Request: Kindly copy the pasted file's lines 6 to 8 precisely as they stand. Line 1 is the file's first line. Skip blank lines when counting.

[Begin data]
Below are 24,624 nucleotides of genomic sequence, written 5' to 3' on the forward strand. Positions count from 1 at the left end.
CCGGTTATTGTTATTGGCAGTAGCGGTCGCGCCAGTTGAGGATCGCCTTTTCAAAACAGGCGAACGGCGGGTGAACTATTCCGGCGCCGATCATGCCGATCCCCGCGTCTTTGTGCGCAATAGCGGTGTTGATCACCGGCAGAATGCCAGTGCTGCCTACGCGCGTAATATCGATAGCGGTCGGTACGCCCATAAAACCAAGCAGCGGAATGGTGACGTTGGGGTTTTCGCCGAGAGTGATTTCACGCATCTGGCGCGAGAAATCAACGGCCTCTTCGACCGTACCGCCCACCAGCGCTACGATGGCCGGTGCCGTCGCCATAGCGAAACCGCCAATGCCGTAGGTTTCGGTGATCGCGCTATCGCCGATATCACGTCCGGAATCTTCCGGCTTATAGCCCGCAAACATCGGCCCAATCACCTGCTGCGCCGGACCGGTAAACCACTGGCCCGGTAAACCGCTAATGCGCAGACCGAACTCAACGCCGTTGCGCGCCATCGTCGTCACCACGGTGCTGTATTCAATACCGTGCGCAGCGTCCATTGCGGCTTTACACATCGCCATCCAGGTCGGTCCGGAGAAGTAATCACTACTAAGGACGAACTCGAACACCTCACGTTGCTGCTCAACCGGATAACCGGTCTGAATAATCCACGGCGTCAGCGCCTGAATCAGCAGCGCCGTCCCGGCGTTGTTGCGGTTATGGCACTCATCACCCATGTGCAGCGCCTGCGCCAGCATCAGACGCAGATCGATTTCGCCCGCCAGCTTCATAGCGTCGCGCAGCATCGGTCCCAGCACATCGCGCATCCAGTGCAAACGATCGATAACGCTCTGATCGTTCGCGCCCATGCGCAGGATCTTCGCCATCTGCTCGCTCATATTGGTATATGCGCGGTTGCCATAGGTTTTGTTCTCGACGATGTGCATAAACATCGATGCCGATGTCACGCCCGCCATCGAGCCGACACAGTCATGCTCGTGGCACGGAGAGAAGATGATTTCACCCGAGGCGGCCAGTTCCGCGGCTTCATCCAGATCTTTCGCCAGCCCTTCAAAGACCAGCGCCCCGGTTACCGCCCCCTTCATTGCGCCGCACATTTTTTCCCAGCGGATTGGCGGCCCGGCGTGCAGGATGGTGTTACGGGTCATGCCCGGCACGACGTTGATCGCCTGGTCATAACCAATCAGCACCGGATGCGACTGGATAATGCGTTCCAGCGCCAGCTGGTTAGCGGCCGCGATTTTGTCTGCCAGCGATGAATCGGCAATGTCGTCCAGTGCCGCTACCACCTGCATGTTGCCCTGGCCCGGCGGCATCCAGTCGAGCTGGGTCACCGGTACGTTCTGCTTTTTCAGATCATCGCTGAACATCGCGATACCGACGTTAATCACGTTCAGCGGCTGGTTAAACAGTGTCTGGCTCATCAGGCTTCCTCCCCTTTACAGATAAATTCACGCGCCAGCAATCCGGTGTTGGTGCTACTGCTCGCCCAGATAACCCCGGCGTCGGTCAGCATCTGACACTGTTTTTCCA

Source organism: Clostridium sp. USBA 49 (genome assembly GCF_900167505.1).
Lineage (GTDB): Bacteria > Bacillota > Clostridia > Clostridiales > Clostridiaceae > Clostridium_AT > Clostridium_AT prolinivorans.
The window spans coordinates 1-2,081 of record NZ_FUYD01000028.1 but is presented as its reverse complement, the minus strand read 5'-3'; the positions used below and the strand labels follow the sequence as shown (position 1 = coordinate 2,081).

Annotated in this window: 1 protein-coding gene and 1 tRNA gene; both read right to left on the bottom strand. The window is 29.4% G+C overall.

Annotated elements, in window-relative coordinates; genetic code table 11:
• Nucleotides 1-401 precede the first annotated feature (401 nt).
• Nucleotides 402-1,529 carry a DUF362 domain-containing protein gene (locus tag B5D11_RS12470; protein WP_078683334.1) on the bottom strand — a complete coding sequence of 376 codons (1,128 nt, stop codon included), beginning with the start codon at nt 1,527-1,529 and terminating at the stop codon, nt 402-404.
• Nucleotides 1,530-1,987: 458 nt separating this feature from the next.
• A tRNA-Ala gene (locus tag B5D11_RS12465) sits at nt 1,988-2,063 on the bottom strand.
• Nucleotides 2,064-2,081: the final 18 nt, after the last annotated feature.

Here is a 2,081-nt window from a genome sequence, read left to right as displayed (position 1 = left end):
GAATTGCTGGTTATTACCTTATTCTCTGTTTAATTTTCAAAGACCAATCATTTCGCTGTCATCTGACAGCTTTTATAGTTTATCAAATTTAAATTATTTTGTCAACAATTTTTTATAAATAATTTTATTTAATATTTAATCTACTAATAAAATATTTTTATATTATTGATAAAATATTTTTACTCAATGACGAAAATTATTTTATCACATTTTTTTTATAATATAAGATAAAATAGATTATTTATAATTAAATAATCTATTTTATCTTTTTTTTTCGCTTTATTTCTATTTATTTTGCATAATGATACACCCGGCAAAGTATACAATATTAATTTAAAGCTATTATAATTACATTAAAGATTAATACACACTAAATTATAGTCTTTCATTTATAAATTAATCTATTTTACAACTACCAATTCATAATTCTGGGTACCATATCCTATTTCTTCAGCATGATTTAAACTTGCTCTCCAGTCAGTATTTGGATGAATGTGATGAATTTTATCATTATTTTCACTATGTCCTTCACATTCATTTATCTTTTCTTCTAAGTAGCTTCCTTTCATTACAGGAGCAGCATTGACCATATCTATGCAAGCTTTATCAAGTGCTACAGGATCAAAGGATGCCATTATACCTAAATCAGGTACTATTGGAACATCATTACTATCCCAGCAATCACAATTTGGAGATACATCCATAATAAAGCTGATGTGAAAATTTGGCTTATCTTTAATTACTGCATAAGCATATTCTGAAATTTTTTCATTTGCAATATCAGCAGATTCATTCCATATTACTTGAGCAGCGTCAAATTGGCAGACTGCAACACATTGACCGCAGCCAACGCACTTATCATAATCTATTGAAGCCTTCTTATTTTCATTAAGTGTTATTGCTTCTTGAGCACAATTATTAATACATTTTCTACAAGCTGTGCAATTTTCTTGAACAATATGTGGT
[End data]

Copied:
Annotated in this window: 1 protein-coding gene and 1 tRNA gene; both read right to left on the bottom strand. The window is 29.4% G+C overall.

Annotated elements, in window-relative coordinates; genetic code table 11:
• Nucleotides 1-401 precede the first annotated feature (401 nt).